the worker so feeble! I cannot tell how long it is since my

bantlings attained their object. Perhaps, aided by easy roads,

they had reached their fostering larvae long before the completion

of their first babyhood, the end of which they were spending before

my eyes, with no apparent purpose, in exploring their provisions.

The time had not yet come for them to change their skins and take

their seats at the table. Their fellows must still, for the most

part, be wandering through the pores of the masonry; and this was

what made my search so vain at the start.



A few facts seem to suggest that the entrance into the cell may be

delayed for several months by the difficulty of the passages.

There are a few Anthrax grubs beside the remains of pupae not far

removed from the final metamorphosis; there are others, but very

rarely, on Mason bees already in the perfect state. These grubs

are sickly and appear to be ailing; the provisions are too solid

and do not lend themselves to the delicate suckling of the worms.

Who can these laggards be but animalcules that have roamed too long

in the walls of the nest? Failing to make their entrance at the

proper time, they no longer find viands to suit them. The primary

larva of the Sitaris continues from the autumn to the following

spring. Even so the initial form of the Anthrax might well

continue, not in inactivity, but in stubborn attempts to overcome

the thick bulwark.



My young worms, when transferred with their provisions into tubes,

remained stationary, on the average, for a couple of weeks. At

last, I saw them shrink and then rid themselves of their epidermis

and become the grub which I was so anxiously expecting as the final

reply to all my doubts. It was indeed, from the first, the grub of

the Anthrax, the cream-colored cylinder with the little button of a

head, followed by a hump. Applying its cupping glass to the mason

bee, the worm, without delay, began its meal, which lasts another

fortnight. The reader knows the rest.



Before taking leave of the animalcule, let us devote a few lines to

its instinct. It has just awakened to life under the fierce kisses

of the sun. The bare stone is its cradle, the rough clay its

welcomer, as it makes its entrance into the world, a poor thread of

scarce cohering albumen. But safety lies within; and behold the

atom of animated glair embarking on its struggle with the flint.

Obstinately, it sounds each pore; it slips in, crawls on, retreats,

begins again. The radical of the germinating seed is no more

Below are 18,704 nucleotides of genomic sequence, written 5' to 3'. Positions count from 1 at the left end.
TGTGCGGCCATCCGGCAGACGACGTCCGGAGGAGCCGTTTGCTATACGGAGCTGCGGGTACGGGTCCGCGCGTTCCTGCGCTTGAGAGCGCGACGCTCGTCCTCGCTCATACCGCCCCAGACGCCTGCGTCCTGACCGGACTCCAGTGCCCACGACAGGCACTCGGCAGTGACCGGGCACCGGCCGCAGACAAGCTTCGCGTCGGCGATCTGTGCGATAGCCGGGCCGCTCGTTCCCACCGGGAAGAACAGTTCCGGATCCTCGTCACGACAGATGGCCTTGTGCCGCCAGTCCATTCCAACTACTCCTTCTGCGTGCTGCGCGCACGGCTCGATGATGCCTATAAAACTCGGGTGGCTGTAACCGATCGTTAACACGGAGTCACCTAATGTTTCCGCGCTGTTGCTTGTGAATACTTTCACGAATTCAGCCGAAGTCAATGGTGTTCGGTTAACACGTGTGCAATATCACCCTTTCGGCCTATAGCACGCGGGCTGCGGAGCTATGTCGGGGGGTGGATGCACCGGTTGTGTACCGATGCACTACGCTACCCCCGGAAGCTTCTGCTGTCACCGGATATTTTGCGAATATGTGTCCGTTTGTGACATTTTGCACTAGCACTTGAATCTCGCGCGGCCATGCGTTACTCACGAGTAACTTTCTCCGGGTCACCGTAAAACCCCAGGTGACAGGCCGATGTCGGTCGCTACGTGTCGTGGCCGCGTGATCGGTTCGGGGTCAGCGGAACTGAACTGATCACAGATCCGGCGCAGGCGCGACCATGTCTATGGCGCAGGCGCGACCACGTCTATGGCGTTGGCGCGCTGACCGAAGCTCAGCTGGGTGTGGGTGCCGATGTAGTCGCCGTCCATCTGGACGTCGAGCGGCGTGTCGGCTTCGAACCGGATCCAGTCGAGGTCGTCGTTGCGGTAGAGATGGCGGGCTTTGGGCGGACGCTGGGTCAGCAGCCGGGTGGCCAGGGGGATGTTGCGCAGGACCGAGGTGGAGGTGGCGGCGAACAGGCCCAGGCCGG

persevering in its efforts to descend into the cool earth than is

the Anthrax grub in creeping into the lump of mortar. What

inspiration urges it towards its food at the bottom of the clod,

what compass guides it? What does it know of those depths, of what

lies therein or where? Nothing. What does the root know of the

earth's fruitfulness? Again nothing. Yet both make for the

nourishing spot. Theories are put forward, most learned theories,

introducing capillary action, osmosis and cellular imbibition, to

explain why the caulicle ascends and the radical descends. Shall

physical or chemical forces explain why the animalcule digs into

the hard clay? I bow profoundly, without understanding or even

trying to understand. The question is far above, our inane means.



The biography of the Anthrax is now complete, save for the details

relating to the egg, as yet unknown. In the vast majority of

insects subject to metamorphoses, the hatching yields the larval

form which will remain unchanged until the nymphosis. By virtue of

a remarkable variation, revealing a new vein of observation to the

entomologist, the Anthrax flies, in the larval state, assume two

successive shapes, differing greatly one from the other, both in

structure and in the part which they are called upon to play. I

will describe this double stage of the organism by the phrase

'larval dimorphism.' The initial form, that issuing from the egg, I

will call 'the primary larva;' the second form shall be 'the

secondary larva.' Among the Anthrax flies, the function of the

primary larva is to reach the provisions, on which the mother is

unable to lay her egg. It is capable of moving and endowed with

ambulatory bristles, which allow the slim creature to glide through

the smallest interstices in the wall of a Bee's nest, to slip

through the woof of the cocoon and to make its way to the larva

intended for its successor's food. When this object is attained,

its part is played. Then appears the secondary larva, deprived of

any means of progression. Relegated to the inside of the invaded

cell, as incapable of leaving it by its own efforts as it was of

entering, this one has no mission in life but that of eating. It

is a stomach that loads itself, digests and goes on adding to its

reserves. Next comes the pupa, armed for the exit even as the

primary larva was equipped for entering. When the deliverance is

accomplished, the perfect insect appears, busy with its laying.

The Anthrax cycle is thus divided into four periods, each of which

corresponds with special forms and functions. The primary larva

enters the casket containing provisions; the secondary larva

consumes these provisions; the pupa brings the insect to light by

boring through the enclosing wall; the perfect insect strews its

eggs; and the cycle starts afresh.